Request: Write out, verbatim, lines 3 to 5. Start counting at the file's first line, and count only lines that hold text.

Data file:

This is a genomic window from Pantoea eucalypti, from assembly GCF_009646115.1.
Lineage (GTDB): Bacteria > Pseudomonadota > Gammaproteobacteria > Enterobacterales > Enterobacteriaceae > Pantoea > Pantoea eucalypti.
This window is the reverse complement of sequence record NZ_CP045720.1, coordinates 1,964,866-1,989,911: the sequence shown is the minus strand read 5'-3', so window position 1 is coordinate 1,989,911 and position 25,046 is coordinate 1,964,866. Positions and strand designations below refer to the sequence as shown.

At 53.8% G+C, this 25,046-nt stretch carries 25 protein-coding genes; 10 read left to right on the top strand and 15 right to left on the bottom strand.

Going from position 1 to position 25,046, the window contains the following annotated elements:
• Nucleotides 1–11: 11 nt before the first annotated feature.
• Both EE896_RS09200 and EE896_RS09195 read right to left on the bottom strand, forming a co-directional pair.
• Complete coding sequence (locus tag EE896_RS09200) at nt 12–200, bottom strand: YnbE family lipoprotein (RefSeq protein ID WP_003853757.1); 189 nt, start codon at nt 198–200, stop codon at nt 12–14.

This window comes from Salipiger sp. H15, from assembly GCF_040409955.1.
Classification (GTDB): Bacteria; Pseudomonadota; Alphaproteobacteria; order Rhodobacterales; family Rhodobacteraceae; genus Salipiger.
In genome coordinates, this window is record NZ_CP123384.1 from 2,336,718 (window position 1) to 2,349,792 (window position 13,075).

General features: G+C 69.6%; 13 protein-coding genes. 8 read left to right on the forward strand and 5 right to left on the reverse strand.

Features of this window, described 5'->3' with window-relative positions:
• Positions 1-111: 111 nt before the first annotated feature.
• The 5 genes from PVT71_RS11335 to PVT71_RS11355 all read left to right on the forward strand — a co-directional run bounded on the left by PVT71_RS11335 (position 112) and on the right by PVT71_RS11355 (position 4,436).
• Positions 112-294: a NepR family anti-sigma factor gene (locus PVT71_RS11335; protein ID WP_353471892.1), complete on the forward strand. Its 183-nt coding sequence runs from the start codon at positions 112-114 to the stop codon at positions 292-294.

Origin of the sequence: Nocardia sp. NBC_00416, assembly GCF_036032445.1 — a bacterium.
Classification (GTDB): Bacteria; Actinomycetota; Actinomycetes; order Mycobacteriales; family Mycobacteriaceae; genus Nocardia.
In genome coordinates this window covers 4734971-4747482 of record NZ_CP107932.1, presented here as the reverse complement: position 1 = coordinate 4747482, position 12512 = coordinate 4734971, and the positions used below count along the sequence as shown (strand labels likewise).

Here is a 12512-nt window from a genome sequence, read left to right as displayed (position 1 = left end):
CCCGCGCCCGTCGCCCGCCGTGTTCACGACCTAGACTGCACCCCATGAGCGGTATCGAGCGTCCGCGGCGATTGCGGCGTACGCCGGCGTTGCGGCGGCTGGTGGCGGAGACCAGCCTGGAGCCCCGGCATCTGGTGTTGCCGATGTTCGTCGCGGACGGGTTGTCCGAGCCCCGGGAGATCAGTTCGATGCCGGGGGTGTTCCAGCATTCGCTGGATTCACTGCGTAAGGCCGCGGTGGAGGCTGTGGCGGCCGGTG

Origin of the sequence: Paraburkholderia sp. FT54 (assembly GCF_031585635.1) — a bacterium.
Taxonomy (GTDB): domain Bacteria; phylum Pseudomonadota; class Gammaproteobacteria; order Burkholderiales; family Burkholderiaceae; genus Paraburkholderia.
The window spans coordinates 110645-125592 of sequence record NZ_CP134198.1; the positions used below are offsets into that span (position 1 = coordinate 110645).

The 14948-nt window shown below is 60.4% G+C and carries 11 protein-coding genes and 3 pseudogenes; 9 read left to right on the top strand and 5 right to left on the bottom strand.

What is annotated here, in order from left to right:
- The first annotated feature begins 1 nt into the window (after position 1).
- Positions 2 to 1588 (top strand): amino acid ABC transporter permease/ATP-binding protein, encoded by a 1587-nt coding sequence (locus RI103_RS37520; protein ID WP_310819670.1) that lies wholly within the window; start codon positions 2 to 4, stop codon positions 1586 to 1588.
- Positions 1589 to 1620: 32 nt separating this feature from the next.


This window is the reverse complement of sequence record NZ_CP045720.1, coordinates 1,964,866-1,989,911: the sequence shown is the minus strand read 5'-3', so window position 1 is coordinate 1,989,911 and position 25,046 is coordinate 1,964,866. Positions and strand designations below refer to the sequence as shown.

At 53.8% G+C, this 25,046-nt stretch carries 25 protein-coding genes; 10 read left to right on the top strand and 15 right to left on the bottom strand.

Going from position 1 to position 25,046, the window contains the following annotated elements: